Mr Jeffery asked why 2008/2009 had not been mentioned, and why the service provider had not been mentioned. Who was dealing with this from the Justice Department? There was no sense of a dedicated team who were working on nothing else but Third Party Funds, and said that this would not be resolved without one. The report was helpful but not adequate, and he suspected that the problem was a lack of dedicated full-time staff. He asked for the names of the people who were dealing with this full-time.

Mr Jeffery noted that Mr Johnson was pleased with the progress being made by the payment of maintenance money, but Mr Jeffery asked why the Department was handling this money, and why could it not be paid straight to the beneficiary. Why was the Department involved at all? An amendment to the Maintenance Act was urgent, as it was creating too much delay.

Ms D Schafer asked what would happen if people did not pay maintenance under Mr Jeffery’s proposed system.

Mr Jeffery responded that it would be dealt with as a civil debt, the person would go back to court, which they would have to do anyway. He asked what happened under the current system.

Mr Jeffery asked why fines to municipalities could not be handled electronically.

Mr Swart commended Mr Jeffery on picking up the oversights and omissions in the report, and agreed that they should be addressed. However, it was very encouraging to know what the picture was, and he appreciated the hard work that had been put into the process.

Mr Swart noted that Mr Johnson had said that if TPF did not come right he would resign, so the dedication to the problem could not be questioned. Though asking if he had enough time to deal with it was valid.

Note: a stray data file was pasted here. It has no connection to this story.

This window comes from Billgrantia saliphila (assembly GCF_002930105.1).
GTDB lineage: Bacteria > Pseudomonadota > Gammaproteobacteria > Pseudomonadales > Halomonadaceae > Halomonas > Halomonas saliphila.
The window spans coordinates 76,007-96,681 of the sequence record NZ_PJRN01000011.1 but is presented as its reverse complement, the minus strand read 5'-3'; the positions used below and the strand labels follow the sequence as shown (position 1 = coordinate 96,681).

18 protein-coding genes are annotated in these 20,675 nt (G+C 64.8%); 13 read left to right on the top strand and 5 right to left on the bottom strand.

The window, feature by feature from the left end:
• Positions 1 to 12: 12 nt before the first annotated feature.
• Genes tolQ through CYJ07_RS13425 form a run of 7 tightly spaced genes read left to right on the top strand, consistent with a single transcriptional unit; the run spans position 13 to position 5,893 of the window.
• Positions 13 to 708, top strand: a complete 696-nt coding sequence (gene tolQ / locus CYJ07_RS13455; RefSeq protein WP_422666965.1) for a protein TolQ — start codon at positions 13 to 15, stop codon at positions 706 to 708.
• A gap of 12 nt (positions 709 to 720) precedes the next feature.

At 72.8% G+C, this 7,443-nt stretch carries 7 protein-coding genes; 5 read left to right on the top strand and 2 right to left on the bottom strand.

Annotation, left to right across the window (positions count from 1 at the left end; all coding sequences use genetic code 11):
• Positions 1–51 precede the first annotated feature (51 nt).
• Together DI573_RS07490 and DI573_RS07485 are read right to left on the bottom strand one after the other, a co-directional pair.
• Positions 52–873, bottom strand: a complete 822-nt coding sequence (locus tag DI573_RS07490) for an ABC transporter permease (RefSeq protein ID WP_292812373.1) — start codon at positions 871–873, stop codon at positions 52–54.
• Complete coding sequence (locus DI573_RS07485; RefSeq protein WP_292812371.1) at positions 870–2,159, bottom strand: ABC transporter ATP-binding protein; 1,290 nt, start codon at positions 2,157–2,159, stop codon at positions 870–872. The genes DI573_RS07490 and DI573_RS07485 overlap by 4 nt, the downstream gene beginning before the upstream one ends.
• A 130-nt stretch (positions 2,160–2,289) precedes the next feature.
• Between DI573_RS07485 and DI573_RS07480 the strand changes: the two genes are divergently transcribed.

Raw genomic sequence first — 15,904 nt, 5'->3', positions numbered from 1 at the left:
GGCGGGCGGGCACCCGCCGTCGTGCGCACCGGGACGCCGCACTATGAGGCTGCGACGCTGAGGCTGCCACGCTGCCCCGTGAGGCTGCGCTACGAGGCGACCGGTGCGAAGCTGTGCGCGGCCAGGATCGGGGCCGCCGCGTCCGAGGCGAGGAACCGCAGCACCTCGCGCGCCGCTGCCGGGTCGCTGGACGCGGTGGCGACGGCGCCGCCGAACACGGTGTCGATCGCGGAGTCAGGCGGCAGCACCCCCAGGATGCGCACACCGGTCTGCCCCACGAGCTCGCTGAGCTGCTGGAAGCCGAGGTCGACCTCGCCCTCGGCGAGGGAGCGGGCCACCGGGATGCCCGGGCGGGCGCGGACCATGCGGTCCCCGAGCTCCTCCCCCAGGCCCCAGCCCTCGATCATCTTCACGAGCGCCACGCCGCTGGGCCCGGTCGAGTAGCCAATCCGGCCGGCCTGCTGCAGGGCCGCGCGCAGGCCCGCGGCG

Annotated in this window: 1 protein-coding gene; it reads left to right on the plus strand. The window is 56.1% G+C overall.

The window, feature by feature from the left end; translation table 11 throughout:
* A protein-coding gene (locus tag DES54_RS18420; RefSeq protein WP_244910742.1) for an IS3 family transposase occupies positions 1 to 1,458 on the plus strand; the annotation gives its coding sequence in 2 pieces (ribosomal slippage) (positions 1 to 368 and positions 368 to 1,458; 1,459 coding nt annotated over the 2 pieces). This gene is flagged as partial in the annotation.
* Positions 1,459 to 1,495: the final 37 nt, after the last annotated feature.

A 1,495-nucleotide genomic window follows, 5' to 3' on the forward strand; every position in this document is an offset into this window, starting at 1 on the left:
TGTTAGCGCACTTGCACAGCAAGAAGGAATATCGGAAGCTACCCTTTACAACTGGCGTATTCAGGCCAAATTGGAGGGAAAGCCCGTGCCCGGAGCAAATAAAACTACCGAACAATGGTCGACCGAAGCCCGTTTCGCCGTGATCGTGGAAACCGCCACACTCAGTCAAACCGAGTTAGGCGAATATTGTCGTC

Mr Swart was impressed with the training manuals and the capacitating. He noted a dramatic improvement in Botshabelo, where there had been demonstrations about the lack of maintenance payment, and now there were not even queues.

Mr Swart argued against removing the Maintenance Court’s role in processing funds. He felt that bail refunds could be done quicker through bank account payments, but that the Maintenance Courts played too important a role through its investigators and maintenance clerks to be done away with. He felt that Mr Jeffery’s proposal did not recognise the important role that maintenance payments played in the country.

There was a long way to go, but it was commendable that they now had a picture of where they were.

Ms Pilane-Majake commented that the whole system was cumbersome. The idea of decentralising was therefore important. The process of collection and distribution should be streamlined. She commended the Department on their training manuals. She hoped that it would be utilised effectively. This should be linked to performance, so that there was a way of encouraging personnel to act effectively. Legislative review was very important as problems could not be resolved while there were loopholes in the law. In terms of paying back beneficiaries, the issue of maintenance itself was contentious. Consultation was needed on this matter so that people receiving maintenance could have a say.